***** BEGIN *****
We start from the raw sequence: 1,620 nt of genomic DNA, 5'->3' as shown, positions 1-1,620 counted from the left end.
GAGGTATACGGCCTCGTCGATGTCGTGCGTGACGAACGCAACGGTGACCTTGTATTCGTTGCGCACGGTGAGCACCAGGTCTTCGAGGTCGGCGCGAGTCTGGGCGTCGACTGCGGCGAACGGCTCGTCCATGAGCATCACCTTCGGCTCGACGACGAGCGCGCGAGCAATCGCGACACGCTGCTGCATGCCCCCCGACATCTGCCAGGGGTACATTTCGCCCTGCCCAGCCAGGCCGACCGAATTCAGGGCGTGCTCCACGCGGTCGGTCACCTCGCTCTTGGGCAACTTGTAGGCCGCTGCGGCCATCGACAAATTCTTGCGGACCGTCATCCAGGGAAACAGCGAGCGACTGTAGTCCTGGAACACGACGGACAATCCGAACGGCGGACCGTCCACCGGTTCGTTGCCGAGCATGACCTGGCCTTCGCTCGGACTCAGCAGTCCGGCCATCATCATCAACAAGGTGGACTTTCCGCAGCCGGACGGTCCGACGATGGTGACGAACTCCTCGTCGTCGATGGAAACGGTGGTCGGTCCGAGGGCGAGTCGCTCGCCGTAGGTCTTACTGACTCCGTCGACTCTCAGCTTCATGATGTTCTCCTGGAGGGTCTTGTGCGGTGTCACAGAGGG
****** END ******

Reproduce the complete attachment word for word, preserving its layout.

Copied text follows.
We start from the raw sequence: 1,620 nt of genomic DNA, 5'->3' as shown, positions 1-1,620 counted from the left end.
GAGGTATACGGCCTCGTCGATGTCGTGCGTGACGAACGCAACGGTGACCTTGTATTCGTTGCGCACGGTGAGCACCAGGTCTTCGAGGTCGGCGCGAGTCTGGGCGTCGACTGCGGCGAACGGCTCGTCCATGAGCATCACCTTCGGCTCGACGACGAGCGCGCGAGCAATCGCGACACGCTGCTGCATGCCCCCCGACATCTGCCAGGGGTACATTTCGCCCTGCCCAGCCAGGCCGACCGAATTCAGGGCGTGCTCCACGCGGTCGGTCACCTCGCTCTTGGGCAACTTGTAGGCCGCTGCGGCCATCGACAAATTCTTGCGGACCGTCATCCAGGGAAACAGCGAGCGACTGTAGTCCTGGAACACGACGGACAATCCGAACGGCGGACCGTCCACCGGTTCGTTGCCGAGCATGACCTGGCCTTCGCTCGGACTCAGCAGTCCGGCCATCATCATCAACAAGGTGGACTTTCCGCAGCCGGACGGTCCGACGATGGTGACGAACTCCTCGTCGTCGATGGAAACGGTGGTCGGTCCGAGGGCGAGTCGCTCGCCGTAGGTCTTACTGACTCCGTCGACTCTCAGCTTCATGATGTTCTCCTGGAGGGTCTTGTGCGGTGTCACAGAGGG